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Eisenbrauns July sale

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  • James Spinti
    With apologies for the cross-posting: For the month of July, Eisenbrauns is featuring selected Harrassowitz titles at 20% off retail. Choose from ICAANE
    Message 1 of 7 , Jul 1, 2010
      With apologies for the cross-posting:
      For the month of July, Eisenbrauns is featuring selected Harrassowitz
      titles at 20% off retail. Choose from ICAANE proceedings, dictionaries,
      monographs, or serials; there's probably something you need in this
      list. If not, I'm sure there is something you want :)
      http://www.eisenbrauns.com/pages/SPECIAL

      Enjoy!
      James
      ________________________________
      James Spinti
      Marketing Director, Book Sales Division
      Eisenbrauns, Good books for more than 30 years
      Specializing in Ancient Near Eastern and Biblical Studies
      jspinti at eisenbrauns dot com
      Web: http://www.eisenbrauns.com
      Phone: 574-269-2011 ext 226
      Fax: 574-269-6788
    • Antonio Lombatti
      ...Sisera. He came from Sardinia: http://www.jpost.com/ChristianInIsrael/Features/Article.aspx?id=180213 Antonio Lombatti ... http://www.antoniolombatti.it
      Message 2 of 7 , Jul 2, 2010
        ...Sisera. He came from Sardinia:

        http://www.jpost.com/ChristianInIsrael/Features/Article.aspx?id=180213

        Antonio Lombatti


        --------------------------------------
        http://www.antoniolombatti.it
      • Francesco Brighenti
        ... It seems that a large number of scholars now accept the possibility that Sisera (Heb. Sîs[e]rā ) is a name belonging to the sphere of the Sea Peoples ,
        Message 3 of 7 , Jul 4, 2010
          --- In ANE-2@yahoogroups.com, Antonio Lombatti <antonio.lombatti@...> wrote:

          > Solving the riddle of Canaanite general Sisera. He came from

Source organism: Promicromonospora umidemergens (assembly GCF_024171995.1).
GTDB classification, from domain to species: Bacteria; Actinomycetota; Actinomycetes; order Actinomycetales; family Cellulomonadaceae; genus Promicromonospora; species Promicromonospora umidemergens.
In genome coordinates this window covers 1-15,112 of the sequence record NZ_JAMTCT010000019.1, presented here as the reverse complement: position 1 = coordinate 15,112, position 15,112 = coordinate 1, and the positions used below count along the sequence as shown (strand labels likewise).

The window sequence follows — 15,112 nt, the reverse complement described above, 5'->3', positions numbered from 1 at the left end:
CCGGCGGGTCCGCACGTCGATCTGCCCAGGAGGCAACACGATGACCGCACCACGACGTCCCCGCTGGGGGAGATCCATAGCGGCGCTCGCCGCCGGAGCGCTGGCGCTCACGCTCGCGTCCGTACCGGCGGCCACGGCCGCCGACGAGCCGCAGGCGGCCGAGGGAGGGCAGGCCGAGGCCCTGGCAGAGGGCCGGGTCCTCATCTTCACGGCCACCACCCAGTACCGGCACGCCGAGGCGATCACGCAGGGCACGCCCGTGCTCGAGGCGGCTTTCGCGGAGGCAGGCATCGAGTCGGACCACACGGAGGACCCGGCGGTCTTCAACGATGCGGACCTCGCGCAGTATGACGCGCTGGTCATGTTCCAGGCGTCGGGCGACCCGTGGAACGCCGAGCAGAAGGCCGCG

> Sardinia:
          >
          > http://tinyurl.com/2eucstp


          Quote:

          > Zertal identified Sisera with the town of Sassari, arguing that he
          > came from the people of Shardana –- or Sardinia. "Sisera's name did
          > not appear on any archeological findings in the Middle East. But we
          > did research and found that in Sardinia, there is a city called
          > Sassari. About a third of people's names in the world are based on
          > the place their family come from. We believe that Sisera or his
          > family came from Sassari. Sea peoples came to the Land of Israel
          > from the sea. The Philistines were the most famous, but the
          > Shardana people also arrived," Zertal said.

          It seems that a large number of scholars now accept the possibility that Sisera (Heb. Sîs[e]rā') is a name belonging to the sphere of the 'Sea Peoples', yet the above Sardinian etymology for this name looks suspect to me.

          J.A. Soggin (_Judges_, Eng. tr., OTL, 1981, p. 63, with bibliography) states that the name Sisera "is not Semitic, but it does not seem to be Indo-European, Illyrian, or Hurrian either. It is increasingly accepted, rather, that this is a Luvian name; in any case, it could be connected with the 'sea peoples' [...]." The Luvian etymology rests on the single occurrence of a syllabic personal name from Ugarit, <zi-za-ru-wa> (a prince of northern Syria during the fourteenth century BCE), described by some as a Luvian name.

          According to linguist Massimo Pittau (himself a Sardinian), the toponym Sassar(i)/Thathar(i), first attested in 1131 CE (!), was inherited from the language(s) spoken by the Nuragic people of Sardinia, in which it may originally have meant 'stones, pebbles' (in the plural) -- cp. Lat. saxum 'stone, pebble', dubiously derived by some as if from the Indo-European base *sek- 'to cut', but possibly a substratum word. See Pittau's etymological note (in Italian) at

          http://www.pittau.it/Sardo/sassari.html

          Prof. Adam Zertal has long been holding that the personal name Sisera attested in _Judges_ is linguistically related to the Nuragic Sardinian (i.e. "Shardana"!) toponym Sassari. In an article of his entitled "Sardinians in Israel?", available online at

          http://luna.cas.usf.edu/~rtykot/NPR9%20-%20Arch%20Odyssey.pdf ,